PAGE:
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Open Access Research article

Generalist dinoflagellate endosymbionts and host genotype diversity detected from mesophotic (67-100 m depths) coral Leptoseris

Yvonne L Chan1*, Xavier Pochon1, Marla A Fisher2, Daniel Wagner1, Gregory T Concepcion1, Samuel E Kahng3, Robert J Toonen1 and Ruth D Gates1

Author Affiliations

1 Hawaii Institute of Marine Biology, PO Box 1346, Kaneohe, HI, 96744, USA

2 Biology Department, University of Hawaii at Hilo, 200 West Kawili St, Hilo, HI 96720, USA

3 Hawaii Pacific University, 41-202 Kalanianaole Highway, Waimanalo, HI 96795, USA

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BMC Ecology 2009, 9:21  doi:10.1186/1472-6785-9-21

Published: 11 September 2009

Abstract

Background

Mesophotic corals (light-dependent corals in the deepest half of the photic zone at depths of 30 - 150 m) provide a unique opportunity to study the limits of the interactions between corals and endosymbiotic dinoflagellates in the genus Symbiodinium. We sampled Leptoseris spp. in Hawaii via manned submersibles across a depth range of 67 - 100 m. Both the host and Symbiodinium communities were genotyped, using a non-coding region of the mitochondrial ND5 intron (NAD5) and the nuclear ribosomal internal transcribed spacer region 2 (ITS2), respectively.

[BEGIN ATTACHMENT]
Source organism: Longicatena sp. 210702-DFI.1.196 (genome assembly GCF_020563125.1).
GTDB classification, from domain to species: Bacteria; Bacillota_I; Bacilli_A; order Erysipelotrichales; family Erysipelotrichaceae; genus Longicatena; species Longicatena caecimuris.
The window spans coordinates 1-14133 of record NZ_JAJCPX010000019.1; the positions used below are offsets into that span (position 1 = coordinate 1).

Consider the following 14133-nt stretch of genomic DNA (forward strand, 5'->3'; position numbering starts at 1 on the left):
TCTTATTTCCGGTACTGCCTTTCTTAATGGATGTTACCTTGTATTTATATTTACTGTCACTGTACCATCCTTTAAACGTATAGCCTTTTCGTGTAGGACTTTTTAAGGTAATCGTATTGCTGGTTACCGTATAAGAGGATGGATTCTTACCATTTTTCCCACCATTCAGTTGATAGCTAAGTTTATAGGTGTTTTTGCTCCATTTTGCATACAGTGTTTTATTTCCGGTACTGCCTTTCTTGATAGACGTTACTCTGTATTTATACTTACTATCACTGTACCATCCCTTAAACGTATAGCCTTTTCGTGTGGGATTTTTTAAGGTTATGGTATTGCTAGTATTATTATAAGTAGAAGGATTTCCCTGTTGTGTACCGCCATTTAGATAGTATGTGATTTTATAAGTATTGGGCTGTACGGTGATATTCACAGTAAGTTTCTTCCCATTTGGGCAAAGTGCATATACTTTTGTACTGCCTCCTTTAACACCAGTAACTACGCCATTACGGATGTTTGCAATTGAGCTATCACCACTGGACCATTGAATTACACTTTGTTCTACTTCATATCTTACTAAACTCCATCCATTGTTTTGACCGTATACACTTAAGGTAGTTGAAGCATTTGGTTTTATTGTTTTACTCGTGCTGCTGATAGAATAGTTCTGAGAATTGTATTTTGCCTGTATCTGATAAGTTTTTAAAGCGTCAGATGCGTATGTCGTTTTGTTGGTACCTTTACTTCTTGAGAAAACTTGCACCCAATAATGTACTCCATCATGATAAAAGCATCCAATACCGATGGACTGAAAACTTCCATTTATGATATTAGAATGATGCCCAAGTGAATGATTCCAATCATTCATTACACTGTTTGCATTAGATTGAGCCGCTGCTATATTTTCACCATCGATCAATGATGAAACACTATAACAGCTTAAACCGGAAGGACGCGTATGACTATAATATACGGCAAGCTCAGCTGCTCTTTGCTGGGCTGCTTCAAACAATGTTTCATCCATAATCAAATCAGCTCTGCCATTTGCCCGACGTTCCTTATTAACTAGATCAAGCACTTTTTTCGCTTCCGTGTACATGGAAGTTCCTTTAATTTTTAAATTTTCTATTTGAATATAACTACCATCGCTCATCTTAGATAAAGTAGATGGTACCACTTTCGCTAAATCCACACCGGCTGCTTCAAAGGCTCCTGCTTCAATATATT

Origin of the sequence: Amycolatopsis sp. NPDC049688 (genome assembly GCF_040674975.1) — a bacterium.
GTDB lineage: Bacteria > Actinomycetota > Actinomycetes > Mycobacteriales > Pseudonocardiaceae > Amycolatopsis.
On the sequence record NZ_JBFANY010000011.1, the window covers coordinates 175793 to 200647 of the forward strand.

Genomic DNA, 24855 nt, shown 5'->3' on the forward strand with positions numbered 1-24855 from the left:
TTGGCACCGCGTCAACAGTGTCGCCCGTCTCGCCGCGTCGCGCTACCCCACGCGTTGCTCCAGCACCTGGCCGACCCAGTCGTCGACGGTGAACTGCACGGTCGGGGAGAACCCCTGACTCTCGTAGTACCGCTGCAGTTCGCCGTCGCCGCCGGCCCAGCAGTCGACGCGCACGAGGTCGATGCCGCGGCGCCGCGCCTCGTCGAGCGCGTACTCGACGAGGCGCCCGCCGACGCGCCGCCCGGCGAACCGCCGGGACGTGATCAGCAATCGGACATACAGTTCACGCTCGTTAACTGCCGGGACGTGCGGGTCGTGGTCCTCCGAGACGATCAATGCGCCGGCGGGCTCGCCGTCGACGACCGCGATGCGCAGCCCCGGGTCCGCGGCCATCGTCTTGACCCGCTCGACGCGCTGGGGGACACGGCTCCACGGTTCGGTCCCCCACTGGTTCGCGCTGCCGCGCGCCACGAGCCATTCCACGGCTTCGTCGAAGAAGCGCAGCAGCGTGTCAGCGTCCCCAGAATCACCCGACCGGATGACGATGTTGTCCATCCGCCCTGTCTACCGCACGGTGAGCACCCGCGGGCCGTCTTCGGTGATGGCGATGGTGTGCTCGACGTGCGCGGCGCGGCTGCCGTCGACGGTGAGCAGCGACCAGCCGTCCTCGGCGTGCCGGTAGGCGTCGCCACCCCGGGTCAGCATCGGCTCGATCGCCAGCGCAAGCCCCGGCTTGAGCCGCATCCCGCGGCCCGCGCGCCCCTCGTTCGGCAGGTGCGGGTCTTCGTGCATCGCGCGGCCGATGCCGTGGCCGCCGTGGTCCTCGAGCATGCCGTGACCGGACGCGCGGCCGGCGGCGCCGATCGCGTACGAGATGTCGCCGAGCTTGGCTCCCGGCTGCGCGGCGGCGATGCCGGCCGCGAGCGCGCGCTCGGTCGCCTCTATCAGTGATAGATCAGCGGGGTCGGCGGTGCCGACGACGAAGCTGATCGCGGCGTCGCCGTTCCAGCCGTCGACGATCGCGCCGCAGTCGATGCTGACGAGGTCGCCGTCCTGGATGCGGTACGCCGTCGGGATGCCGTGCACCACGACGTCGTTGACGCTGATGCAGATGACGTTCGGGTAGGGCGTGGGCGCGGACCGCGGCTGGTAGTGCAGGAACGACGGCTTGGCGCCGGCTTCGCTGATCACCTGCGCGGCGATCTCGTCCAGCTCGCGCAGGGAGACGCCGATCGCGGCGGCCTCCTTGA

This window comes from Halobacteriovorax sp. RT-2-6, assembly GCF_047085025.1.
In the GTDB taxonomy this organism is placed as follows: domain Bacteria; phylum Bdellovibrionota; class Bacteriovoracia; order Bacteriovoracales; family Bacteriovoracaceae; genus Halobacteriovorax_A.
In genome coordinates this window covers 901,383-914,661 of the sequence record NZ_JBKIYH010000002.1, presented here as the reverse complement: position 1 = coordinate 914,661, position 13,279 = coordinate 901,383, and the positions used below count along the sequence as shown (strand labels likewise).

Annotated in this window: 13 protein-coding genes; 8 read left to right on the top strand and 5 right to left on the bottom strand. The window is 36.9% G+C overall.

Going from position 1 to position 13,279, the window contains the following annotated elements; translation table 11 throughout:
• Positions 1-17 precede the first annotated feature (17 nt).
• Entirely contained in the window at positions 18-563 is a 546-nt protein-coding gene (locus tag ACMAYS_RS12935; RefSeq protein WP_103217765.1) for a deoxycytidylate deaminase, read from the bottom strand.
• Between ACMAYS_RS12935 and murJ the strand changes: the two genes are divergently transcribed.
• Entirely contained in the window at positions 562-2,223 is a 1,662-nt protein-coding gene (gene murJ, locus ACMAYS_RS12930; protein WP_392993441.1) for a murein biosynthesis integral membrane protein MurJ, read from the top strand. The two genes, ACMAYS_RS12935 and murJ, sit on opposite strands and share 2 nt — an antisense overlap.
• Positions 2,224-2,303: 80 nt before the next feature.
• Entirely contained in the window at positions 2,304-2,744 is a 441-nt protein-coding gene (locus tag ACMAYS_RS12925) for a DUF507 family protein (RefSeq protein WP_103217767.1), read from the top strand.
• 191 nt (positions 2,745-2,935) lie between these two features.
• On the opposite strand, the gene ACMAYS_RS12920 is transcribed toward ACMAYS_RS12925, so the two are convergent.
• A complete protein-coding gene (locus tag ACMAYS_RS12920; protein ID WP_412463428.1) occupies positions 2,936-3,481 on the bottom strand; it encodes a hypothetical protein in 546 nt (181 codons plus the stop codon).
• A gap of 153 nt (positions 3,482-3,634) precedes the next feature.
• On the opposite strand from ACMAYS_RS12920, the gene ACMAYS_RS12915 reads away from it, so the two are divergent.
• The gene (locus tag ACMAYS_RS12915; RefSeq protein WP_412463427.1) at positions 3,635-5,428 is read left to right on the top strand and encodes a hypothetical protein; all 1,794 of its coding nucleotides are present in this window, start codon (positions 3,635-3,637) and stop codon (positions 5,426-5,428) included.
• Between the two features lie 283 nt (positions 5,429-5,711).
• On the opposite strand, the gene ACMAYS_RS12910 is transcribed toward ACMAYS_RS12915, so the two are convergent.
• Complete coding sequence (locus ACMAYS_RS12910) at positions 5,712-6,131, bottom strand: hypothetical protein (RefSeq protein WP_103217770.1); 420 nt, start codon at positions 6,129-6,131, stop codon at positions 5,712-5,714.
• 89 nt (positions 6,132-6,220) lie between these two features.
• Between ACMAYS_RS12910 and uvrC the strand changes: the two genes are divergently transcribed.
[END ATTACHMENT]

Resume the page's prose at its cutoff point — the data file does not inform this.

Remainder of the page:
Results

Coral colonies harbored endosymbiotic communities dominated by previously identified shallow water Symbiodinium ITS2 types (C1_ AF333515, C1c_ AY239364, C27_ AY239379, and C1b_ AY239363) and exhibited genetic variability at mitochondrial NAD5.

Conclusion

This is one of the first studies to examine genetic diversity in corals and their endosymbiotic dinoflagellates sampled at the limits of the depth and light gradients for hermatypic corals. The results reveal that these corals associate with generalist endosymbiont types commonly found in shallow water corals and implies that the composition of the Symbiodinium community (based on ITS2) alone is not responsible for the dominance and broad depth distribution of Leptoseris spp. The level of genetic diversity detected in the coral NAD5 suggests that there is undescribed taxonomic diversity in the genus Leptoseris from Hawaii.